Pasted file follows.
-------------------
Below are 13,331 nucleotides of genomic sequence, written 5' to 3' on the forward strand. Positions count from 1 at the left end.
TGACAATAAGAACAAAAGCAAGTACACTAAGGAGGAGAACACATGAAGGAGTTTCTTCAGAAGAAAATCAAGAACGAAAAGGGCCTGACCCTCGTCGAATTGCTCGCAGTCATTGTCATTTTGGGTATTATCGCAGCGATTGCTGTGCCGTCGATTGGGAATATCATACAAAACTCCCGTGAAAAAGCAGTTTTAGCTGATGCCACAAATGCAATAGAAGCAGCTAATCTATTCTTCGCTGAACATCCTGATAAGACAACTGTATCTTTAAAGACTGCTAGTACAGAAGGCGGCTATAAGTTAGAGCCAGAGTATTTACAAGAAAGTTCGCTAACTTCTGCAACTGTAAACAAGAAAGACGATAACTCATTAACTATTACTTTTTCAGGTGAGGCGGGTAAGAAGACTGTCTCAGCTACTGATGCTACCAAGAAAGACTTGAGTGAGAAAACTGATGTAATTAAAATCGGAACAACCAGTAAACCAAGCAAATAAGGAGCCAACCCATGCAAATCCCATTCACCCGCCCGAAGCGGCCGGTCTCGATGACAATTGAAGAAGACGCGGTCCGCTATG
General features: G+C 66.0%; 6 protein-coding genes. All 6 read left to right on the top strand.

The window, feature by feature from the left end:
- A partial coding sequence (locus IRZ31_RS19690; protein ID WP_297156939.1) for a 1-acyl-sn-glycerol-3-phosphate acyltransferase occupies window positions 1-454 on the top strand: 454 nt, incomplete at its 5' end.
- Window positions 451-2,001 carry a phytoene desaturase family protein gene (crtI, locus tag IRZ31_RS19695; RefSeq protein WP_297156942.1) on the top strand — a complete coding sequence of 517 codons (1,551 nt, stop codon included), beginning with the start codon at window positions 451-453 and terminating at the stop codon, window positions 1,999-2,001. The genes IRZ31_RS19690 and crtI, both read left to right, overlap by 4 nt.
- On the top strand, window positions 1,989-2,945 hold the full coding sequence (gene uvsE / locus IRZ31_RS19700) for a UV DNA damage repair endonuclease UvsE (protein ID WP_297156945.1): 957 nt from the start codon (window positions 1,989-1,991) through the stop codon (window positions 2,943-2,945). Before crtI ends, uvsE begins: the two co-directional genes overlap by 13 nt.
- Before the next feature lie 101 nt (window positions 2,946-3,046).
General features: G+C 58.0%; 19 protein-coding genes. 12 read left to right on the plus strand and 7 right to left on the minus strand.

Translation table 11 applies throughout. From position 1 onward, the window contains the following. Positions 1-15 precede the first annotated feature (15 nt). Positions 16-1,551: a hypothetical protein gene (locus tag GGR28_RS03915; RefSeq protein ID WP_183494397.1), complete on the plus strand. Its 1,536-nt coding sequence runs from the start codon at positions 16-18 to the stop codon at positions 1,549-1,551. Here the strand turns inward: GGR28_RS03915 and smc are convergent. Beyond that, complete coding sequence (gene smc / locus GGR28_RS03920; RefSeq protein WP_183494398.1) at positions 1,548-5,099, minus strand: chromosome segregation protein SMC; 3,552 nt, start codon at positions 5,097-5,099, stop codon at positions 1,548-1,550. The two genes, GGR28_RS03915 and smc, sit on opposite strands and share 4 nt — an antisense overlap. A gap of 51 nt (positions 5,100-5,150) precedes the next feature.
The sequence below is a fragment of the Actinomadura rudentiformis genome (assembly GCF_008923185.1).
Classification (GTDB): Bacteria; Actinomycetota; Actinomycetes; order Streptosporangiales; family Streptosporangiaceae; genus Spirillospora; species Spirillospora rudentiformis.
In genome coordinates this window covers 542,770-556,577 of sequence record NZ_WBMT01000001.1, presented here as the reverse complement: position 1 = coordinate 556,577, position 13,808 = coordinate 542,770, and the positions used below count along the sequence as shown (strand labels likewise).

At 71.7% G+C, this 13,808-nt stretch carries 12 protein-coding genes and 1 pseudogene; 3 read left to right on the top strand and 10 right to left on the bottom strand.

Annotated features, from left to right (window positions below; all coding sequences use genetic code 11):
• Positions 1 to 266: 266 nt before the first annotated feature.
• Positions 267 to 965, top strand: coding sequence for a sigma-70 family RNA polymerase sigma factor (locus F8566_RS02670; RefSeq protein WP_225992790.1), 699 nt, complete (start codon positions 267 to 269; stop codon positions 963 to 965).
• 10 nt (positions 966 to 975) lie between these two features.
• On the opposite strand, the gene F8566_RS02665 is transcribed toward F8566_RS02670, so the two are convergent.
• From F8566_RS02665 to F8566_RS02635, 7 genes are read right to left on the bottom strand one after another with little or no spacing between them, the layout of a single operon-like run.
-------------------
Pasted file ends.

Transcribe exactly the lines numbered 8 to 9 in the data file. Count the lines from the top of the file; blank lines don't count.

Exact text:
- Before the next feature lie 101 nt (window positions 2,946-3,046).
General features: G+C 58.0%; 19 protein-coding genes. 12 read left to right on the plus strand and 7 right to left on the minus strand.